Bausch & Lomb Has Made Singaporeans Blind Since 2004

One detail that we missed in the on-going Bausch & Lomb eye fungus scandal is that the Health Ministry of Singapore had reported several cases of a corneal fungus since November 2004. Commonality between sufferers? Bausch & Lomb’s ReNu with MoistureLoc Multi-Purpose Solution for contact lenses.

Still, because the ReNu formula wasn’t currently causing American customers to go blind, Bausch & Lomb decided to just ignore the problem. Which, as we all know, has led to 109 people almost going blind as their eyes are replaced with a socket full of itchy, flesh-eating fungus.

What was Bausch & Lomb’s justification for ruining the lives of people who put their trust in them? According to B&L, they didn’t feel they needed to initiate an American recall because the Singapore solution was made in a different plant

God, we hope these scumbags get taken for billions in the upcoming class-action lawsuit.

Bausch Delayed Case Reports, FDA Says [LAT]

Faulty product? Informing consumers the clear solution [Daily Bruin]


Edit Your Comment

  1. Ben Popken says:

    Gerard writes:

    “Was just surfing the Sports Illustrated website and there’s a banner ad for a free 12 oz. sample of ReNu MoisturLoc. What? Has SI been living in a bubble the last few weeks?”

  2. Clare says:

    That is a HORRIFYING photo.

  3. Drinker Nisti says:

    The Daily Bruin? You’re combing campus newspaper editorial pages for breaking stories? Back when I was at UCLA, the Daily Bruin was only good for sushi coupons…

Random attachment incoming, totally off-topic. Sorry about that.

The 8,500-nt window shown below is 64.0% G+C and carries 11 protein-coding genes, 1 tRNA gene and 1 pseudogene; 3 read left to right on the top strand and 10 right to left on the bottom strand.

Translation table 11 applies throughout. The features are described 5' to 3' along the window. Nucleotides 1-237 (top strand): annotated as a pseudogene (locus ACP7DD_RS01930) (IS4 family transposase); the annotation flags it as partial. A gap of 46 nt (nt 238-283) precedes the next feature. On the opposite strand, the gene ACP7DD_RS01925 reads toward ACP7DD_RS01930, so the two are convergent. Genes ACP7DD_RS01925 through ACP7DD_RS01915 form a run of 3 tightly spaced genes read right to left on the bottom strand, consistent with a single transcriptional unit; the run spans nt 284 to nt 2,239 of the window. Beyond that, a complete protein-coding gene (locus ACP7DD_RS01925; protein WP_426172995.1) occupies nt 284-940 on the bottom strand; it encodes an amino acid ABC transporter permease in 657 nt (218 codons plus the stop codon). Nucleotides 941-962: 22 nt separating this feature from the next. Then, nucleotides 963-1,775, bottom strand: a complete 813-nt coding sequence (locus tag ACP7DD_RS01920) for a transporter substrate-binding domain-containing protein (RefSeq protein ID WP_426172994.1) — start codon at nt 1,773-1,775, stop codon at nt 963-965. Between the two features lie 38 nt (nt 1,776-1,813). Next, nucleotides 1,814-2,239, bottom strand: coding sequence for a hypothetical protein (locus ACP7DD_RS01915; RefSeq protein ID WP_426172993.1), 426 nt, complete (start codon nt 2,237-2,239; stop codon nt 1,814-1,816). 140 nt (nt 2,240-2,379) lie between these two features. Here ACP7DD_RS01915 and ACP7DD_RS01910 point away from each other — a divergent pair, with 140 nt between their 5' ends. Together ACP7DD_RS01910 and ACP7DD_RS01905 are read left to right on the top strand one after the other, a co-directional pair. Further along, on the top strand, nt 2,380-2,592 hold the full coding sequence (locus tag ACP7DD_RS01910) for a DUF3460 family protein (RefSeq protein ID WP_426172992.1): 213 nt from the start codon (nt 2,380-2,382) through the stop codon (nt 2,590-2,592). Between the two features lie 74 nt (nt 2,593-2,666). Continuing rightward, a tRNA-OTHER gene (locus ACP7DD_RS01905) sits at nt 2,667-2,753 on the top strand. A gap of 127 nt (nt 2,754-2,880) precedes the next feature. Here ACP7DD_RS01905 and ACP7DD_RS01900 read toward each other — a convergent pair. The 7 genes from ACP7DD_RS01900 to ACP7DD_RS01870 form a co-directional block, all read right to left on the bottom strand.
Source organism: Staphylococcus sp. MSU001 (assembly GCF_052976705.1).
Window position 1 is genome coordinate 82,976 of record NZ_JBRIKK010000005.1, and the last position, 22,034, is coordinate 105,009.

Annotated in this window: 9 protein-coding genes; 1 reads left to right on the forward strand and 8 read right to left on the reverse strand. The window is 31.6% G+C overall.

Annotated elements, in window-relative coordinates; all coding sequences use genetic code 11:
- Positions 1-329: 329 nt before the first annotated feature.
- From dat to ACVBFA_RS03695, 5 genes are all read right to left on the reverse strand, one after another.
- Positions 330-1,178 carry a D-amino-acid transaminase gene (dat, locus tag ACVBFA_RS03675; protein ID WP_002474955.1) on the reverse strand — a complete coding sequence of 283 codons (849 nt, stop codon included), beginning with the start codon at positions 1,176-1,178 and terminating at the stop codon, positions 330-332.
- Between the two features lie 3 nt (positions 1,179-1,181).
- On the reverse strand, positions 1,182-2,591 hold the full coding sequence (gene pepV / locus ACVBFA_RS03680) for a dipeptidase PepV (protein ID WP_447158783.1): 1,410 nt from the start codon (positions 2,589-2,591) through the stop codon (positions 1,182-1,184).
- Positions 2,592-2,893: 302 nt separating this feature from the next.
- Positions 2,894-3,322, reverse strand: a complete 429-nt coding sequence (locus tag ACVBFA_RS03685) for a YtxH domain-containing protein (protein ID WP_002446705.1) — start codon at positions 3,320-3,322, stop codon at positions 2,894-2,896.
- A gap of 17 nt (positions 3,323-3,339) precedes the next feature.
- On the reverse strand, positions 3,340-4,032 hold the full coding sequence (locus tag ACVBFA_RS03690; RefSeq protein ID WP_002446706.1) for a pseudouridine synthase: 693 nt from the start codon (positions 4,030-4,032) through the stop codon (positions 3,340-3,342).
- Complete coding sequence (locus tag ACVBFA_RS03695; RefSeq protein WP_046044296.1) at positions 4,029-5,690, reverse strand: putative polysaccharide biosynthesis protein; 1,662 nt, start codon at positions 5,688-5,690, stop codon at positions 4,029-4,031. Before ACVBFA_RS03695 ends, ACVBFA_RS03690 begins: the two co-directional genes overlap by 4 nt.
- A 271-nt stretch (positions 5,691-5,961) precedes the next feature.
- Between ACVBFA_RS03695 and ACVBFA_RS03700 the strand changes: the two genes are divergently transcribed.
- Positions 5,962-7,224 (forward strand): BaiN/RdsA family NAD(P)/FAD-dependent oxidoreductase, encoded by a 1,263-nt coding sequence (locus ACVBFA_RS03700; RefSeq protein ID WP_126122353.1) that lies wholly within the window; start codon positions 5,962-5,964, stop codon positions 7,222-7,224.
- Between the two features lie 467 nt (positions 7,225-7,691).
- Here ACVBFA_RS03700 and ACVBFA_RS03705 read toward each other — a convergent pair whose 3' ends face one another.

4. misskaz says:

    I dunno Clare, I think the Ronald McBaby one down the page is way worse.

  5. Ben Popken says:

    Julian writes:

    “I recently moved to Malaysia a year ago. In February, the major newspapers here ran an article about the link between Bausch & Lomb’s contact lens solution and fungal eye infections. In the interview, the local Bausch & Lomb representative insisted that there was no cause for concern and people should continue buying their contact lens solutions.

    Good times…”

  6. dieman says:

    The fungus was not actually *in* the soution, as cited by multiple government sources. The problem, as known so far, is that the solution most likely is not completely effective towards certain types of fungus. The chemical composition should work, but some suspect that the other chemicals to improve wearability cause the disinfecting component to be more absorbed into the lens and end up being less effective than the normal MultiPlus solution.